When we think about Japanese cuisine, we probably think of a bowl of hot ramen, and it's not you being stereotypical, ramen is that popular. Noodles have been a staple and essential part of Japanese and eastern Asian cuisine at large for millennia. It's no wonder there are so many of them, not to mention how delicious they are. Like everything else that’s delicious, most servings of noodles do not exactly have low calories, except shirataki noodles.
In this article, we are going to cover everything you need to know about this “zero-calorie noodle”. Is it the secret to getting that hot summer bod? Keep reading to find out!
Shirataki (白滝) noodles or Konjac noodles are white, sometimes translucent, tasteless gummy noodles, it translates to "white waterfall" in Japanese. It's made from the root ( an underground stem that is used for storage in plants) of an Asian plant called the konjac plant, the Konjac yam, elephant yam or devil's tongue. This plant is also used to make another popular Japanese dish called Konjac Jelly; read about Konja jelly.
The main ingredient comes from a fiber in the stem called glucomannan, which is used in making flour, this has been used not just for the production of shirataki noodles but in tofu, oats and even ancient traditional medicine. All this might sound interesting, but the cool part of it all that has grabbed the attention of most people is its near-zero-calorie value earning the name "miracle noodles". Shirataki noodles are made up of 97% water and only 3% gelatinous fiber, leaving almost no room for calories. It's also gluten-free and it basically means one is eating water, a real miracle indeed.
It's a well-known secret that the best time for harvesting Konjac plants is when they reach the age of three. When the young plant comes of age the stems are removed from the ground, peeled, cut up and dried in the open air. The dry chips are then milled and treated to become konjac flour. The resulting flour is then boiled with water and lime water. This mixture is boiled until a gum-like paste is formed a cut into threads, this method of production was in the past restricted to the Kansai region, while in the Kanto region, the glucomannan glue is extracted by making holes in the stem and soaking it in a concentrated solution of lime water.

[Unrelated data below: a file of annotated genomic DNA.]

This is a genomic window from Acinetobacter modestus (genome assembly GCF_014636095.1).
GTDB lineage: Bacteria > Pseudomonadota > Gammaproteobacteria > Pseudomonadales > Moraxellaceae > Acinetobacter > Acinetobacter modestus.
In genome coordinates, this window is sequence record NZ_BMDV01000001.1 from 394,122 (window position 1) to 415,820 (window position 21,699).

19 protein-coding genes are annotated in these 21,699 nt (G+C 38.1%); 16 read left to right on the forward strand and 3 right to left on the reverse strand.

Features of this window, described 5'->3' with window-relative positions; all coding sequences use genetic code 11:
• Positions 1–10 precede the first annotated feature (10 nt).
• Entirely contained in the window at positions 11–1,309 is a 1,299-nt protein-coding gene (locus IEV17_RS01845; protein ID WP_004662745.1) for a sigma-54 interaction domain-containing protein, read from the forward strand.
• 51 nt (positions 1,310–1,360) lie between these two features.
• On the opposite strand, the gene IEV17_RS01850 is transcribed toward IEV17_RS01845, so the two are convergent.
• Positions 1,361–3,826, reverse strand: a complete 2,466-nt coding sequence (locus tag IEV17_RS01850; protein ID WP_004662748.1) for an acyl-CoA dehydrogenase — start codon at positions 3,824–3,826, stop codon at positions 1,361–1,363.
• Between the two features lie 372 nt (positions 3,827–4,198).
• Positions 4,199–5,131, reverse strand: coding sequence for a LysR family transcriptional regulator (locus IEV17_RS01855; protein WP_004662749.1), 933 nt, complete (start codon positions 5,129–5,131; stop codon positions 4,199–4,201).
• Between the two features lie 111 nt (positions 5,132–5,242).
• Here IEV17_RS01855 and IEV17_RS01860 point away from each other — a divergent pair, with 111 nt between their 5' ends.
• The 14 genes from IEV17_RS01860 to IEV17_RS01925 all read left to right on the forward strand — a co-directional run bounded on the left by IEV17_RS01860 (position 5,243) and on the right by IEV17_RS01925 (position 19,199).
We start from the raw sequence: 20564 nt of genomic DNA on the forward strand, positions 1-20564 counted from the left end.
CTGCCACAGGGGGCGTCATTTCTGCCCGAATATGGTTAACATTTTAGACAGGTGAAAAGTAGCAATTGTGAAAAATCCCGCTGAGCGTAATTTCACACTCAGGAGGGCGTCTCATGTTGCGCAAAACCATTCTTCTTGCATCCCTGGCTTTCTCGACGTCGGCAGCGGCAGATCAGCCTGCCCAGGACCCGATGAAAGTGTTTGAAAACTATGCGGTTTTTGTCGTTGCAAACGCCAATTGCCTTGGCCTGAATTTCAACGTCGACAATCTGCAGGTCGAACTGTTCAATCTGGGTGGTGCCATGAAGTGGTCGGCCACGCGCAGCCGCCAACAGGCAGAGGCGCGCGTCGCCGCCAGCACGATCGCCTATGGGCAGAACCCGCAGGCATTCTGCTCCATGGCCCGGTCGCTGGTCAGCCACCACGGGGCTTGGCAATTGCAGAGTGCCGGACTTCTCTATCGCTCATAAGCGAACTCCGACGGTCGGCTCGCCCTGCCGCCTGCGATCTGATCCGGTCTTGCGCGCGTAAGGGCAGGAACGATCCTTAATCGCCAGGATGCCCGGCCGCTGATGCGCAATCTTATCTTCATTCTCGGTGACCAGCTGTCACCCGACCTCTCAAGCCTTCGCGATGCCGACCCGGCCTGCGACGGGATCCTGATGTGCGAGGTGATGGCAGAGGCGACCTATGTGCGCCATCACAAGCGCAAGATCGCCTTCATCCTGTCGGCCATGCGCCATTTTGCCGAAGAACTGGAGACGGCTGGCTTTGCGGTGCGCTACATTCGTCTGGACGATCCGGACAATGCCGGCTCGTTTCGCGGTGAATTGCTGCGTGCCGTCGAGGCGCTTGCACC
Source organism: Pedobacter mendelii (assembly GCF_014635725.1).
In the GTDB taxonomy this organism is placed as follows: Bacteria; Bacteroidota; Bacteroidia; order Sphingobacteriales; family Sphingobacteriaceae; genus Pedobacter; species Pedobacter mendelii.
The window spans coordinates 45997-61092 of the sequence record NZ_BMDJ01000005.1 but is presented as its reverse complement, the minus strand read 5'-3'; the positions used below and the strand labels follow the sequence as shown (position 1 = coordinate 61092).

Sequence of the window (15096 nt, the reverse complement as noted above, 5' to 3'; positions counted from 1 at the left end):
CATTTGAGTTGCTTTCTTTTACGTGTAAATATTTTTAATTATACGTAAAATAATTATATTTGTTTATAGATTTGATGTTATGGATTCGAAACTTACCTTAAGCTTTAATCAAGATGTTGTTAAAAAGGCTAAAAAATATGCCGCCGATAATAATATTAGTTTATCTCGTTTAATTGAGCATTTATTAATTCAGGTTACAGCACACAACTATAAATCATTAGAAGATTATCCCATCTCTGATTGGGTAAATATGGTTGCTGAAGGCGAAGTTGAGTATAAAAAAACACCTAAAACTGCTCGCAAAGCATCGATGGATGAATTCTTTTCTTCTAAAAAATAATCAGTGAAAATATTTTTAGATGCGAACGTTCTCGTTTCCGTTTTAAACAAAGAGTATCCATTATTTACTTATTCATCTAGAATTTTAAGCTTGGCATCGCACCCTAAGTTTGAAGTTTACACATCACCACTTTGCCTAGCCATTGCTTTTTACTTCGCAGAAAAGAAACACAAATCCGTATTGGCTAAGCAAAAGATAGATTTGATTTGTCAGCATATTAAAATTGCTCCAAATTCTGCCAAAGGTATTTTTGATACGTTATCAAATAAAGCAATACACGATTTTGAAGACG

Well, the truth is, they don’t really taste like anything. Because they are almost 100% water, they will take on the flavor of whatever ingredient is used in making them. That’s why you should make sure to bring out the inner master chef in you when making shirataki noodles.
Are you curious about the history of noodles in general? Check out our article about the cup noodle museum in Osaka where we cover all you need to know about ramen noodles.
Shirataki noodles are available in local Asian markets in places with a sizable Asian community or in instant noodles packets found in stores. In both cases, the noodles are kept in water to keep them from going dry and losing their signature texture. If you are one who enjoys experimenting with new dishes, you can opt to buy the konjac flour and make it from scratch yourself, just make sure you know what you are doing because you can get into sticky situations, pun intended.
According to instructions on most Shirataki noodles instant packets and wise Japanese obāsans (grandmothers), the water from the packet should be drained and the noodles rinsed or boiled. Shirataki noodles traditionally can be eaten in a cold noodle salad, or cooked with a broth like miso soup. A common recipe is stir-fried shirataki noodles, using sesame oil wIth vegetables and meat chunks, but the truth is there is no one way of eating it.
The most common variant of shirataki noodles is tofu shirataki noodles. This is made from a blend of tofu and Konjac flour, and it's also gluten-free but unlike the common shirataki noodles, tofu shirataki noodles have a faint yellow color and are opaque, there's also less gelatin and according to some taste better than the original.
Another mistaken variant is glass noodles. Shirataki noodles are often confused with glass Noodles because they both have a see-through appearance and are made from a wide range of flours but unlike shirataki noodles, they are sold dry.
Shirataki noodles are perfect for people with wheat and gluten allergies or people seeking weight loss. It has multiple health benefits and can be cooked stir-fried with salads, boiled or however you like. Every bite of it is a tasty miracle.
Right now, you’re probably hungry for some ramen. Don’t worry, we’ve got you covered. Check out our ZenPop ramen box and get it anywhere in the world.
This article was originally written by our freelance writer Umm-Kulthum Abdulkareem and edited by us.